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Version??? If you are using 9i and later look at fine grained auditing. I believe this will give you just what you are looking for.

RF

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From: "SHEEHAN, JEREMY"
To: oracle-l
Sent: Wednesday, November 19, 2008 7:19:37 AM
Subject: Table last access date?



Does anyone have a way to find out the last time a table was
last accessed? It's something that needs to be figured out for my work and I
wanted to know if anyone has a way to figure this out. If impossible or an
incredible stretch just let me know!


Thanks!


Jeremy

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  • Herring Dave - dherri at Nov 20, 2008 at 2:15 pm
    Jeremy,

    In following this thread, something that has stuck out to me is whether or not you need this from existing data or if you'll need this for future need. Assuming the former:

    You could check V$SQL, but the any statement(s) accessing the table could have already been flushed from the shared pool. Access statements could also include DDL, which won't be in the shared pool as of 9i. And, you may have a statement accessing the table that has an exceeding long column list, so the table name may get truncated. V$SQLTEXT doesn't have the truncation problem, but you'll have to append the 80 char lines together as the table name may get split across multiple lines.

    If you've got monitoring enabled for your tables, you could check DBA_TAB_MODIFICATIONS for the latest DML access. Again, only works if you have monitoring enabled and that information gets reset the next time the table is analyzed. So you could use info from this view along with DBA_TABLES.LAST_ANALYZED, but as I said that's only for DML access.

    As some have suggested, you could use info from STATSPACK, but that is dependent on the access statement causing STATSPACK thresholds to be surpassed, otherwise the statement won't get "snapped" by STATSPACK. Also, if the table in question has a parallel degree > 1, there's a chance that even if an access statement surpassed STATSPACK set thresholds, the statement might be from one of the PX slaves, in which case you may end up with "SELECT C0 C0, C1 C1, ... FROM :Q12345 ..."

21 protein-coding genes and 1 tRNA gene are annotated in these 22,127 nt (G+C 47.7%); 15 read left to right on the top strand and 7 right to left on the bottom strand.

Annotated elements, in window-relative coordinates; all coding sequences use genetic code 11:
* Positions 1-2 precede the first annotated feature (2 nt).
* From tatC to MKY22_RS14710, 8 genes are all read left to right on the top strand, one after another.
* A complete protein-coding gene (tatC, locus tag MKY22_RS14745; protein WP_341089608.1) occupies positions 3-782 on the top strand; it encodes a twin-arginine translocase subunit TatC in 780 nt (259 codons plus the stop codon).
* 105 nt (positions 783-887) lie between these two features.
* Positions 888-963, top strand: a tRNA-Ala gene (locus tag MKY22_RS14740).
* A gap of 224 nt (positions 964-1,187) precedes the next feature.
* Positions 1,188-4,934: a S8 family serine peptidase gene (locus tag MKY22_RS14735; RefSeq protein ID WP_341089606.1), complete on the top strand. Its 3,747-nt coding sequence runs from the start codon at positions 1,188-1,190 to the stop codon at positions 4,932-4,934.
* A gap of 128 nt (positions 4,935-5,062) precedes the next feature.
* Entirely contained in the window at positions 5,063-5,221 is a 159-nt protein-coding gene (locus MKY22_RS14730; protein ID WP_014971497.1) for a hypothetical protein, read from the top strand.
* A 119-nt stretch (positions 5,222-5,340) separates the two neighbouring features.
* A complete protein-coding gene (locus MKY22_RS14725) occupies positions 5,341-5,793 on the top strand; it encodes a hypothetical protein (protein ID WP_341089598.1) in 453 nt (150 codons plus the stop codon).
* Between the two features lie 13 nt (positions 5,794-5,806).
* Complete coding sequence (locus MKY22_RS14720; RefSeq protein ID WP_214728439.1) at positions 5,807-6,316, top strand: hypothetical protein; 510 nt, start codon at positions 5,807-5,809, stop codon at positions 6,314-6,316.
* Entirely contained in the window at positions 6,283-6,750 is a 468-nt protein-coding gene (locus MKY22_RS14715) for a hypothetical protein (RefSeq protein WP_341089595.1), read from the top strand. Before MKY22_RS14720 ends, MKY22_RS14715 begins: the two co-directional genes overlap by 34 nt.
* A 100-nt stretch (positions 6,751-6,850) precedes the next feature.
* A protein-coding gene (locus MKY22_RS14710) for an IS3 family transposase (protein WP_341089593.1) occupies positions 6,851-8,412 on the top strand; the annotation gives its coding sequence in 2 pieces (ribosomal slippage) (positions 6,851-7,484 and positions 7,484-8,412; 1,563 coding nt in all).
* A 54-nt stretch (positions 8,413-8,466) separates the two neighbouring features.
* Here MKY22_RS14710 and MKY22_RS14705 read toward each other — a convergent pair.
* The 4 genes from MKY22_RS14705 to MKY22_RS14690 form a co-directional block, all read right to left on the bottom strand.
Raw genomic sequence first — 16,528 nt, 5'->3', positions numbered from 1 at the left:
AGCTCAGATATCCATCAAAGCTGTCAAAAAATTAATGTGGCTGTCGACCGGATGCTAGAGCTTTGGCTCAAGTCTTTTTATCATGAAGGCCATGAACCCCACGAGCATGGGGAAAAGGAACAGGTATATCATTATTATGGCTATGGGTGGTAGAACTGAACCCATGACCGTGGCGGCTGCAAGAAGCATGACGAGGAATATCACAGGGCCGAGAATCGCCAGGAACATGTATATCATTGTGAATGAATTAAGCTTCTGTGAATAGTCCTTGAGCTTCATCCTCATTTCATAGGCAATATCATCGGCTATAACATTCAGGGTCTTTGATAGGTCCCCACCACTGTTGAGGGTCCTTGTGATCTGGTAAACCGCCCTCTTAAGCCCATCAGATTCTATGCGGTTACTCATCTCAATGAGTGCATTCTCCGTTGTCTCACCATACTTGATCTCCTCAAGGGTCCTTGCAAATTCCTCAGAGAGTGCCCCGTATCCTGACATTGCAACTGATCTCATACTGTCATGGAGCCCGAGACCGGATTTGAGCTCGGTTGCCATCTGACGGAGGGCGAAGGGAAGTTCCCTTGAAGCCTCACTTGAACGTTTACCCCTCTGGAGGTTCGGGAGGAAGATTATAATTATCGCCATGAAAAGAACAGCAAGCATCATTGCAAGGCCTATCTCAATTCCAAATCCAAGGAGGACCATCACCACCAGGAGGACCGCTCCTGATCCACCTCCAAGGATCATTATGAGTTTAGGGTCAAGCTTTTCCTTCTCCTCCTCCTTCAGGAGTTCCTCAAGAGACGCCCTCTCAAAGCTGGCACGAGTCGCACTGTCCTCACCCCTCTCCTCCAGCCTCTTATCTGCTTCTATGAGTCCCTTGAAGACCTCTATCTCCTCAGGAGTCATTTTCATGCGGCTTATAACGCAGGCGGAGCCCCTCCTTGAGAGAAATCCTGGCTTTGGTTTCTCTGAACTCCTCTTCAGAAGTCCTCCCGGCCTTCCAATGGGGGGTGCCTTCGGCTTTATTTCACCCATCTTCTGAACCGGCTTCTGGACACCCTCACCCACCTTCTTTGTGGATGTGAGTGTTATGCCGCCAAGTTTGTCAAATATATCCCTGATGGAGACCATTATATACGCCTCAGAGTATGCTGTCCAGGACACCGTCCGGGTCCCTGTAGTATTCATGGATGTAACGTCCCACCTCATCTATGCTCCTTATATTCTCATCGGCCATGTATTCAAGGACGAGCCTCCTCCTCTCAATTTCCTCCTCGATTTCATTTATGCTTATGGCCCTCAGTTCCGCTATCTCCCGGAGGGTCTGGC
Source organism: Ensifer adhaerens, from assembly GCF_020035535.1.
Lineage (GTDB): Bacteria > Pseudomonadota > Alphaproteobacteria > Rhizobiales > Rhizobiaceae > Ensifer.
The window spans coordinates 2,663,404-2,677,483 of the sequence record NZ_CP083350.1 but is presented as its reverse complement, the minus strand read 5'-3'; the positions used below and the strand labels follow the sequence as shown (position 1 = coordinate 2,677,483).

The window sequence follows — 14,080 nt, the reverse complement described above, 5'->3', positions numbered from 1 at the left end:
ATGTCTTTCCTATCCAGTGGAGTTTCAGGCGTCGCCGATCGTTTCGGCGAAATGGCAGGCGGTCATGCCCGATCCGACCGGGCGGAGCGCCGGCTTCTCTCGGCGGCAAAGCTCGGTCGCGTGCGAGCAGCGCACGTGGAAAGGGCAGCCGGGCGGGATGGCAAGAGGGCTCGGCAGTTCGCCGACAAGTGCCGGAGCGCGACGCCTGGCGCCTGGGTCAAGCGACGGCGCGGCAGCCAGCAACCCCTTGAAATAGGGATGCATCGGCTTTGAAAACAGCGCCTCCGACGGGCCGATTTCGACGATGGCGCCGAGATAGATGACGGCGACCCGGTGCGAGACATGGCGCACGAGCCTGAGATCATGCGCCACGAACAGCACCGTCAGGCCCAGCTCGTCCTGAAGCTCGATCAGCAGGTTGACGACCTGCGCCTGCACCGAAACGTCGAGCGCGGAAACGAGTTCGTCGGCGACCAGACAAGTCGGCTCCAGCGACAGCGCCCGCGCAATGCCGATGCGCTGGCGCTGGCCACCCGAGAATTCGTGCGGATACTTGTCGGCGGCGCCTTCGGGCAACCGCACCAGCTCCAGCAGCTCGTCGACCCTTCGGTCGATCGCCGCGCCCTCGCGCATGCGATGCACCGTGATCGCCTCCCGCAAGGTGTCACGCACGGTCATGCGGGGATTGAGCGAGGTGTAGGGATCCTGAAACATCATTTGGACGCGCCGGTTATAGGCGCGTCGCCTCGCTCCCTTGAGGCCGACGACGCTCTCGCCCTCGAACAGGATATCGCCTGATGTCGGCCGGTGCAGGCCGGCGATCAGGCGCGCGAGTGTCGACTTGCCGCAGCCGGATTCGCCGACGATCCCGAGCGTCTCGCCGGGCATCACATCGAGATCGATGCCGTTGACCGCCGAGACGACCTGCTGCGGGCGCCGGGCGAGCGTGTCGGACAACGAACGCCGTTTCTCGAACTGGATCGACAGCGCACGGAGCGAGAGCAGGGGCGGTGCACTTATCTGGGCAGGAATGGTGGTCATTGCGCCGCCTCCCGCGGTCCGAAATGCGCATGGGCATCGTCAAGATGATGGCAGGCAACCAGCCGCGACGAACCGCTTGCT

I'm not trying to be too negative here on what you can expect, but instead setting your expectations. For historical data on access, you'll have to use a combination of a number of methods and even with that it'll be a best guess.

    HTH

    Dave

    Dave Herring, DBA |   A c x i o m  M I C S / C S O
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    From: oracle-l-bounce_at_freelists.org On Behalf Of Robert Freeman
    Sent: Wednesday, November 19, 2008 6:00 PM
    To: Oracle-L Freelists
    Subject: Fw: Table last access date?

    Version??? If you are using 9i and later look at fine grained auditing. I believe this will give you just what you are looking for.

    RF

    Robert G. Freeman

    From: "SHEEHAN, JEREMY"
    To: oracle-l
    Sent: Wednesday, November 19, 2008 7:19:37 AM
    Subject: Table last access date?

    Does anyone have a way to find out the last time a table was last accessed?  It's something that needs to be figured out for my work and I wanted to know if anyone has a way to figure this out.  If impossible or an incredible stretch just let me know!

    Thanks!

    Jeremy

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  • Yong Huang at Nov 20, 2008 at 6:06 pm

    you could try to select * from v$sql where lower(sql_text) like
    '%table_name%'
    The column LAST_LOAD_TIME will tell you when the statement has been
    stated.
    If you decide to use that column, why not use last_active_time? It doesn't require the cursor to be reloaded so it may well be more recent. But of course, this column only exists in 10g and up.

    In case the table name doesn't exist in v$sql% (because the SQL uses synonyms, packages/functions, etc.), you can check v$bh or x$bh for blocks that belong to the table in question. Limitations are obvious though.

    Yong Huang
  • John Kanagaraj at Nov 22, 2008 at 6:23 am
    Hi Jeremy,

    How about using COL_USAGE$. I wrote up a reply oh-so long ago on a
    slightly different question. See this link:

    http://www.freelists.org/post/oracle-l/re-CBO-A-Configuration-Roadmap-Histograms-on-NonIndexed-Columns,6

    I wrote this to figure out to determine which columns are used in
    predicates. You can easily adopt this SQL to determine if some SQL
    statement with columns from this was parsed. The timestamp will show
    when any SQL that used that table was last hard parsed.

    Something to check: Better than using V$SQL (which could get flushed)
    or STATSPACK (if this was not high up in Top SQL, it may not be
    caught). The only caveat? If there was no WHERE clause in SQLs against
    that table, it will not show up. However, this is a remote possibility
    as most SQL will have some form of filter or access predicates.

    --
    John Kanagaraj <><
    http://www.linkedin.com/in/johnkanagaraj
    http://jkanagaraj.wordpress.com (Sorry - not an Oracle blog!)
    ** The opinions and facts contained in this message are entirely mine
    and do not reflect those of my employer or customers **
    --
    http://www.freelists.org/webpage/oracle-l

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